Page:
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Currently I have been deploying my application as a .jar file, because users of every OS can just double click it. However I now need to increase the max heap size, and the only way to do that is to pass a command-line argument (-Xmx1g) to the JVM. I wish it was possible to include this in the jar manifest, but it's not.

So now I am forced to include a .bat or .csh with the .jar that has the arguments. It seems like there is a better way to do this right? I don't think that Webstart is a good option because the .jar is meant to run in a user's directory where it writes out files. The application is a desktop GUI app.

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Looks like duplicate stackoverflow.com/questions/2848346/… –  Piotr Kochański Apr 17 '12 at 20:42
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"I don't think that Webstart is a good option because the .jar is meant to run in a user's directory where it writes out files." Except for "run in a user's directory" (which is irrelevant nonsense, since a trusted JWS app. can read/write any file that is accessible by other Java apps.) JWS can do all that with one hand tied behind it's back. Use Java Web Start. –  Andrew Thompson Apr 18 '12 at 3:51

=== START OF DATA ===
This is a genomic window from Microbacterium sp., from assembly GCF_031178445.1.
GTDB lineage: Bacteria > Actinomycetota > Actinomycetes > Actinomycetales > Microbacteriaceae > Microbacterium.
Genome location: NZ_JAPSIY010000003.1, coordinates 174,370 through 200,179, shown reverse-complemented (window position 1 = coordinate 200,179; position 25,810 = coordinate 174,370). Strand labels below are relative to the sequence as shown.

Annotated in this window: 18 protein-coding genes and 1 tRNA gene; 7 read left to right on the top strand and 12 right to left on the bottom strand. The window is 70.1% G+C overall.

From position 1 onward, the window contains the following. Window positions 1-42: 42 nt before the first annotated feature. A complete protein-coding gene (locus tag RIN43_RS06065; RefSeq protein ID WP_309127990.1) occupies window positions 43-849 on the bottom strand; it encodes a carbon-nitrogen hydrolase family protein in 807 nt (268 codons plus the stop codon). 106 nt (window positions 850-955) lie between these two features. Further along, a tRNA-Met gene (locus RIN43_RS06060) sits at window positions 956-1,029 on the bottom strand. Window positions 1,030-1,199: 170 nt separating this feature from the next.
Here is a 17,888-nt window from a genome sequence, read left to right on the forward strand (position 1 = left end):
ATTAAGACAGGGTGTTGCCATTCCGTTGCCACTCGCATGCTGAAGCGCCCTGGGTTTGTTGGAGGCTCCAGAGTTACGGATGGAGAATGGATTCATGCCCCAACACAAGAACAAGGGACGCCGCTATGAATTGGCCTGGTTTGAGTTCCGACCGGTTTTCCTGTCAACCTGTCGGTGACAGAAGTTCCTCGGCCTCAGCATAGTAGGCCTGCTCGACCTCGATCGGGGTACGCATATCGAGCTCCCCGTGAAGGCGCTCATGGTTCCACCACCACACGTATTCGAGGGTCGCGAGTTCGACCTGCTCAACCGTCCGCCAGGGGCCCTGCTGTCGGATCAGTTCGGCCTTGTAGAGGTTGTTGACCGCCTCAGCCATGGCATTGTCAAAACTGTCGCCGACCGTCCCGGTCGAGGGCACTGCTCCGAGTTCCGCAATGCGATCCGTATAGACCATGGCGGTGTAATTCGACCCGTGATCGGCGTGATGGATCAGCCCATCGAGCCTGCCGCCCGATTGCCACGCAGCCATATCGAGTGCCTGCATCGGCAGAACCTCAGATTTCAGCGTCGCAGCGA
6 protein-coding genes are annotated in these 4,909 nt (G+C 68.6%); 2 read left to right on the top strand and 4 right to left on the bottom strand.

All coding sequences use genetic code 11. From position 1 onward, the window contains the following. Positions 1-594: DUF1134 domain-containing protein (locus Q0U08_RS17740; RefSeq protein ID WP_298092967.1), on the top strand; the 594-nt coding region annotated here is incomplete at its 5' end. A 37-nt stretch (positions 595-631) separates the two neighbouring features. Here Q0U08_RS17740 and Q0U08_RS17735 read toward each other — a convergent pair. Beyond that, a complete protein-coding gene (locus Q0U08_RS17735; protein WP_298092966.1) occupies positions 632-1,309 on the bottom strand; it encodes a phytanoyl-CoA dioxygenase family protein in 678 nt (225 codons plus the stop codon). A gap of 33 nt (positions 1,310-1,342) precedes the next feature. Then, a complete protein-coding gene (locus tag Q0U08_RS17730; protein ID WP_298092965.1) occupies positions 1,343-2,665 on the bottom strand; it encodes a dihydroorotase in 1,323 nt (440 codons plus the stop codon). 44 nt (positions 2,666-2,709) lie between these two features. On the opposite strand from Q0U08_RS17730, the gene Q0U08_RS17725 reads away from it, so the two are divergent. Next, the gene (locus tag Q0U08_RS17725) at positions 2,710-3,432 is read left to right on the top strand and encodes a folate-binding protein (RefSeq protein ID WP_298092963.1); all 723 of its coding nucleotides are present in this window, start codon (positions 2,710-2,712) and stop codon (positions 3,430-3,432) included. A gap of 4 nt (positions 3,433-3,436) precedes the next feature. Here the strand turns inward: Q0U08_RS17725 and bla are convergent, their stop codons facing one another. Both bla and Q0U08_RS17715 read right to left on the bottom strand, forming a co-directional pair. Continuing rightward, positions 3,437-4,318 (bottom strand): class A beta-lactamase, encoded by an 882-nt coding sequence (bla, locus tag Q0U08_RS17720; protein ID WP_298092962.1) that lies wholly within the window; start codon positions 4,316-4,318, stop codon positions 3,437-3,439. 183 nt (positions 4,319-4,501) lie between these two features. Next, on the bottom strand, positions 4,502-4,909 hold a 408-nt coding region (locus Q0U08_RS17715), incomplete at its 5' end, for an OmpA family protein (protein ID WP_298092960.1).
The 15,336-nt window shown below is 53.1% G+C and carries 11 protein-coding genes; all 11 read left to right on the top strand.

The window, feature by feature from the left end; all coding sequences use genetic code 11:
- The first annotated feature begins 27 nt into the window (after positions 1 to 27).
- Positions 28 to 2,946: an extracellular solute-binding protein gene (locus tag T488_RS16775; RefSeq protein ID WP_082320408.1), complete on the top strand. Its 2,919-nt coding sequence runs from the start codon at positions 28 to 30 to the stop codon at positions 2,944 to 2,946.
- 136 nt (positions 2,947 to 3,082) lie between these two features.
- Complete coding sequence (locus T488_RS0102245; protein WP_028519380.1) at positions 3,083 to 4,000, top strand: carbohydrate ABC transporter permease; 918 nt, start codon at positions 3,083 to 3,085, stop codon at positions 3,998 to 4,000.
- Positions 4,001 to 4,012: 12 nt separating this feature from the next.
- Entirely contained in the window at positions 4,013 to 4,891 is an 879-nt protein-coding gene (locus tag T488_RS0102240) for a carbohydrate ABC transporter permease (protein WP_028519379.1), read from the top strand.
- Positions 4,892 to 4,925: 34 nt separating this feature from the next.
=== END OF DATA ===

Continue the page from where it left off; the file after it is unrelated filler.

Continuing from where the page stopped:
2 Answers 2

up vote 2 down vote accepted

Unfortunately it is not possible to specify vmargs in the manifest file inside your jar, so you need a workaround like :

  • Create a script that launch the jar file with specified vm args
  • Wrap your jar inside an executable that will work as a launcher
  • Compile your Java code into native binary

The first solution can be easily implement using a batch or an shell script for example, while for the second solution there are several alternatives that can be useful as for example the aforementioned and native Java Web Start and launch4j that is a Cross-platform Java executable wrapper. The third solution can be implemented in some situations and if your code is compatible with the GNU classpath library, in this case you could compile into native binary using GCJ .

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Thanks. I decided to use the Launch4j tool to create an exe for windows users. –  pieter3d Apr 19 '12 at 0:53

Webstart seems like a good way to achieve that, and if you have the right permissions, nothing prevents you from reading from / writing to the user's file system.

It also provides several interesting "features", including:

  • the possibility to push upgrades to the user transparently
  • checking that the user is using the right version of the JRE

In your case, you would just need to use the following syntax:

<j2se version="1.7+" java-vm-args="-Xmx1g" href="http://java.sun.com/products/autodl/j2se"/>
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